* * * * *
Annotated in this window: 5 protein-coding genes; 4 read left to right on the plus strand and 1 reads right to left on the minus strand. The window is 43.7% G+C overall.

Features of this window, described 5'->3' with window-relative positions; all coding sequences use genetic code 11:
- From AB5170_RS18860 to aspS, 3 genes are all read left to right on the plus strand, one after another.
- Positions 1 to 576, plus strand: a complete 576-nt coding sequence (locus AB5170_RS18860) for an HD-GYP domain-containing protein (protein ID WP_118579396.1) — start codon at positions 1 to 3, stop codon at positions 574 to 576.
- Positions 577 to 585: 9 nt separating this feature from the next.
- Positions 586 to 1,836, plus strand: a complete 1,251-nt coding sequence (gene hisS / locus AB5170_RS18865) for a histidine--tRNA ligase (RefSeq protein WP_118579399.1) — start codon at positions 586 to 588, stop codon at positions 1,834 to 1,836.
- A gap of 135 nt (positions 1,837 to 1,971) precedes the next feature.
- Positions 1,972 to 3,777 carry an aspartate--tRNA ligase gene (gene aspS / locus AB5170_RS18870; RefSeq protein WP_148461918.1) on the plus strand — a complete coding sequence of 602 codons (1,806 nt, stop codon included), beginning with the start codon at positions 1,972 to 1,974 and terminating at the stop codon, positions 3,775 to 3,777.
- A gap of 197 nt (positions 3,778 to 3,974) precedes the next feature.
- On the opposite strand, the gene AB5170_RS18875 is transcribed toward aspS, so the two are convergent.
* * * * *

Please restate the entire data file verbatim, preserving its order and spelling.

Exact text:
Annotated in this window: 5 protein-coding genes; 4 read left to right on the plus strand and 1 reads right to left on the minus strand. The window is 43.7% G+C overall.

Features of this window, described 5'->3' with window-relative positions; all coding sequences use genetic code 11:
- From AB5170_RS18860 to aspS, 3 genes are all read left to right on the plus strand, one after another.
- Positions 1 to 576, plus strand: a complete 576-nt coding sequence (locus AB5170_RS18860) for an HD-GYP domain-containing protein (protein ID WP_118579396.1) — start codon at positions 1 to 3, stop codon at positions 574 to 576.
- Positions 577 to 585: 9 nt separating this feature from the next.
- Positions 586 to 1,836, plus strand: a complete 1,251-nt coding sequence (gene hisS / locus AB5170_RS18865) for a histidine--tRNA ligase (RefSeq protein WP_118579399.1) — start codon at positions 586 to 588, stop codon at positions 1,834 to 1,836.
- A gap of 135 nt (positions 1,837 to 1,971) precedes the next feature.
- Positions 1,972 to 3,777 carry an aspartate--tRNA ligase gene (gene aspS / locus AB5170_RS18870; RefSeq protein WP_148461918.1) on the plus strand — a complete coding sequence of 602 codons (1,806 nt, stop codon included), beginning with the start codon at positions 1,972 to 1,974 and terminating at the stop codon, positions 3,775 to 3,777.
- A gap of 197 nt (positions 3,778 to 3,974) precedes the next feature.
- On the opposite strand, the gene AB5170_RS18875 is transcribed toward aspS, so the two are convergent.